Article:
Onchocerciasis is mainly found in western part of Ethiopia and there is no evidence of transmission in the east ward. However, some zones (Bale, Borena, and West Arsi) are suspected for transmission given the area has fast flowing rivers and is covered with vegetation. Therefore, this study was conducted to map onchocerciasis transmission in those zones. About 19 villages were selected based on proximity to the rivers, representation of districts, zones, and vegetation covers, whereas the study participants, all village residents of age > 5 years with good health condition, were skin sniped and examined using microscopy. In this study a total of 2560 study participants were surveyed of which 1332 were female (52%) and 122 were male (48%). The age group of 21–30 years was highest (34.4%) and that of age > 51 years was the lowest (3.1%) study participants. The survey result revealed that none of the study participants regardless of age, sex, and location demonstrated skin snip Onchocerca microfilariae. The prevalence of microfilariae and community microfilarial load (CMFL) were 0% and 0 mf/s, respectively. The finding implied that there is no onchocerciasis in the area and, therefore, there is no need for interventions. Black fly distribution, cytotaxonomic study, and intraborder cross transmission monitoring are recommended.

1. Introduction

Onchocerciasis (river blindness) is a neglected tropical parasitic disease (NTD) caused by a filarial nematode worm called Onchocerca volvulus encapsulated in nodules under the skin. Female Onchocerca volvulus worms produce thousands of microfilariae which exit the nodules, move into the dermis, and enter the eye causing cutaneous and eye disease [1, 2]. Microfilaria picked up by black flies, also called Simulium flies, during a blood meal will develop into infectious stages (L3) and are transmitted to another person during subsequent bites [3, 4]. The disease is endemic in Latin America, Yemen, and Africa [5, 6]. Onchocerciasis causes high morbidity, psychosocial problems, and reduced agricultural productivity [3]. It is estimated that approximately 37.2 million people are infected and 1 million blinded or are visually impaired in 38 endemic countries around the world [3]. Ethiopia is one of the countries with high burden of onchocerciasis in the world. More than 28 million people who live in the surveyed endemic areas of Ethiopia are affected by the disease or are at high risk of infection [5]. However, there was no complete national mapping of onchocerciasis. Large parts of eastern Ethiopia remains unmapped although it is suspected for transmission; therefore, the full distribution of the disease and the status of transmission were not ascertained [5, 7]. The national onchocerciasis programme started in 2001 with the objective of controlling the disease to the level below public health importance. However, in 2012, the national onchocerciasis programme objective changed from control to elimination by interruption of transmission until 2020. The main strategy of elimination is by means of community based ivermectin (Mectizan®) distribution donated by Merck & Co. since 1987 to all who need it for as long as necessary [6, 8]. The annual or semiannual treatment of community using the drug ivermectin rapidly kills the microfilariae and reduces the fertility of adult female worms but does not kill them [1, 911]. Hence, it is used to control morbidity and to interrupt and ultimately eliminate transmission by clearing the skin microfilariae below the level needed for transmission by the black fly although there are flies biting. The goal of onchocerciasis elimination by 2020 necessitates the delineation of transmission boundaries of endemic areas and suspected adjacent districts. The disease is found, historically and as confirmed by several studies, in the northern, northwestern, western, and southwestern part of the country which have many flowing rivers and vegetation covers that favor fly breeding and are suitable for river blindness transmission. Although the ONCHOSIM prediction modeling showed that eastern Ethiopia is not suitable for onchocerciasis transmission [7] this study was conducted to confirm the transmission status with primary parasitological data collection. The national onchocerciasis elimination guideline also stated that the transmission status of onchocerciasis in the remaining part of the country needs to be checked if there is any low level transmission that potentially recurs later. The West Arsi, Bale, and Borena zones are administrative zones, previously unmapped, high vegetation coverage favorable for fly breeding, and were selected to undertake this survey.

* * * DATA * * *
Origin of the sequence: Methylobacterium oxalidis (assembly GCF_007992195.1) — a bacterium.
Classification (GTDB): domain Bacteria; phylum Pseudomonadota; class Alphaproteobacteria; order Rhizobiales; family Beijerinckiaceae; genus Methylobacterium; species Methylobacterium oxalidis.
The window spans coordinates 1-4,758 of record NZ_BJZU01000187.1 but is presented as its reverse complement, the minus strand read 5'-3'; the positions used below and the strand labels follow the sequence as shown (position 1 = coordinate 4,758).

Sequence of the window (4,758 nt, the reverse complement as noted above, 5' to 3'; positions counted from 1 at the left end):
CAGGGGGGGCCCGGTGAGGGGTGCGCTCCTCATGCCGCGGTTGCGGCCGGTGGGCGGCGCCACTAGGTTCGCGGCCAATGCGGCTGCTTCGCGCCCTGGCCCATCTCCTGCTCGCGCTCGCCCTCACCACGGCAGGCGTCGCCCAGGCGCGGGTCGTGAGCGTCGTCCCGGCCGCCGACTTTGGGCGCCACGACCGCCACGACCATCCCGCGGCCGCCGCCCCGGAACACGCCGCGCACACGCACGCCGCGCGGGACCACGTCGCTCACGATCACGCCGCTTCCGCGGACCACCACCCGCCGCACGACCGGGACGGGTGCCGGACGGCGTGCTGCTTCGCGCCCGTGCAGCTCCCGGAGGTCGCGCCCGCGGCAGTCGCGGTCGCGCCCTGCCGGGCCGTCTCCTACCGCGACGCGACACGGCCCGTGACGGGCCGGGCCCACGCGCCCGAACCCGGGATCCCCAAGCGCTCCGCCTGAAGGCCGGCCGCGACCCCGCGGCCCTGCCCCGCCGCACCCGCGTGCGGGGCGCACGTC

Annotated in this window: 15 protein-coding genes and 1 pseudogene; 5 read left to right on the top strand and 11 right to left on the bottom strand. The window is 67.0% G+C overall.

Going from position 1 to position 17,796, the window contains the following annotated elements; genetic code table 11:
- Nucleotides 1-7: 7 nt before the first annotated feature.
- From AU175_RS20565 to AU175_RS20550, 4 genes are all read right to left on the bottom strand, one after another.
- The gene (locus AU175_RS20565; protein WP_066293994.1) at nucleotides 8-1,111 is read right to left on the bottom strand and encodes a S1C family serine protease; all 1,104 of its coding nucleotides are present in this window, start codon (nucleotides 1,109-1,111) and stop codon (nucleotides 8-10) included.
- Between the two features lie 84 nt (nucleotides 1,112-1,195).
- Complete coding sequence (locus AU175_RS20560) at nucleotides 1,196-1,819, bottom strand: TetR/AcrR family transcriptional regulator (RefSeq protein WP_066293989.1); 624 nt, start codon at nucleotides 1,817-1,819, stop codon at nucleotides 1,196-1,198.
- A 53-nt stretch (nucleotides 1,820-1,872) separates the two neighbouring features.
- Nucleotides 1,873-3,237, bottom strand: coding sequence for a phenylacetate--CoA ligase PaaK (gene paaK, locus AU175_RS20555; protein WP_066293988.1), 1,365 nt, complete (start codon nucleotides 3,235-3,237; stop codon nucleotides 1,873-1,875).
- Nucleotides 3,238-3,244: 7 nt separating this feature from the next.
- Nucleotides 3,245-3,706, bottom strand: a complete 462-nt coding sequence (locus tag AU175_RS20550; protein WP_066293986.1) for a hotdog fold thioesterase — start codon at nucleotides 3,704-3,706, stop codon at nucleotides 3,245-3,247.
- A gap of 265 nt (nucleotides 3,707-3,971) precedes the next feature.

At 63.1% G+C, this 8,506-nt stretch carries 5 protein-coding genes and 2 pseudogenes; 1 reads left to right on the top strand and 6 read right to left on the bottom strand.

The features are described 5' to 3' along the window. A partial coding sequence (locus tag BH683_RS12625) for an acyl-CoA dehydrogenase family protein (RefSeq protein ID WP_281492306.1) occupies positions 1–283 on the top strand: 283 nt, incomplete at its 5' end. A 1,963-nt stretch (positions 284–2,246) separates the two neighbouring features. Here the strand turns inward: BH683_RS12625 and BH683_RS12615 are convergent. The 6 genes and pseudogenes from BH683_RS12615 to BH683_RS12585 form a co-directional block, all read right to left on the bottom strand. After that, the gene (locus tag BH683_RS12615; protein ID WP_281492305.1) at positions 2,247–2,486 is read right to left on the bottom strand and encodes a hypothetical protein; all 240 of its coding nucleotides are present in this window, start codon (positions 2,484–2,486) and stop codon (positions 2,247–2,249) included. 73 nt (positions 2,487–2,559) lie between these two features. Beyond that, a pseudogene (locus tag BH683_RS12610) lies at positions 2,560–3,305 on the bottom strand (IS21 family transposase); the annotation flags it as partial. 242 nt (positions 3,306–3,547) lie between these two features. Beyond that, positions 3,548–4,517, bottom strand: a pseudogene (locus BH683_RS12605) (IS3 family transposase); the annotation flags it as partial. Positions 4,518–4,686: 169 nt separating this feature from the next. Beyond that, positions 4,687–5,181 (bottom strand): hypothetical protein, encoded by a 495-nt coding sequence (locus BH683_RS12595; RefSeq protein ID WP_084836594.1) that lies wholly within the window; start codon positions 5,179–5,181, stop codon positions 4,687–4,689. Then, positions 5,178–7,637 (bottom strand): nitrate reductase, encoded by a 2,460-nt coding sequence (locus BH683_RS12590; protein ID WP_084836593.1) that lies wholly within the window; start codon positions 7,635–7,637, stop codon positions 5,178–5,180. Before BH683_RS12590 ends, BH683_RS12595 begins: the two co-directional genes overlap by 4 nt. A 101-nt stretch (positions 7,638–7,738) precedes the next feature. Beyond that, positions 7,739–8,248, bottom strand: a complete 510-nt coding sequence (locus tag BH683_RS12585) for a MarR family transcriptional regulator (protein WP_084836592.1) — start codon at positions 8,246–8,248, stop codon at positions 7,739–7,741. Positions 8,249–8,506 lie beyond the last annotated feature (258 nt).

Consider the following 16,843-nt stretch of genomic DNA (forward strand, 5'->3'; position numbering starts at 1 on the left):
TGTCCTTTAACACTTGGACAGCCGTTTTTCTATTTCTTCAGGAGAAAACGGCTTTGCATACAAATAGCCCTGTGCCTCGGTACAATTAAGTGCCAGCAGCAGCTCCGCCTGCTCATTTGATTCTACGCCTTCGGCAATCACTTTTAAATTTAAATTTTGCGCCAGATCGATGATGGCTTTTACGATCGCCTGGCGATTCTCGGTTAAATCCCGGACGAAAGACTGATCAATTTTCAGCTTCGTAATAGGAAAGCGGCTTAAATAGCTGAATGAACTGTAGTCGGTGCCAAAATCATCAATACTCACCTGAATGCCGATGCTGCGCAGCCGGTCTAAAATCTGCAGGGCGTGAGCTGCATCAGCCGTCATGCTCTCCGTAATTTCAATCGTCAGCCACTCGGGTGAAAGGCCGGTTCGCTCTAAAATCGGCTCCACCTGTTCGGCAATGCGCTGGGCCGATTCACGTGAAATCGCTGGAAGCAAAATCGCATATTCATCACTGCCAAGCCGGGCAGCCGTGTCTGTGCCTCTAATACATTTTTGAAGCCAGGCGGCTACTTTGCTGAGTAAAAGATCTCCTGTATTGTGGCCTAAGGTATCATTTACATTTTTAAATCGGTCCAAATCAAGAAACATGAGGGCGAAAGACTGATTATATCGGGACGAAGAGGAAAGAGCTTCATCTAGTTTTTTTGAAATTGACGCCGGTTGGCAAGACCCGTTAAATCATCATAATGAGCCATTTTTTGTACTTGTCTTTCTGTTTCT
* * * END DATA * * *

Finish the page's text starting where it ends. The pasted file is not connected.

2. Materials and Methods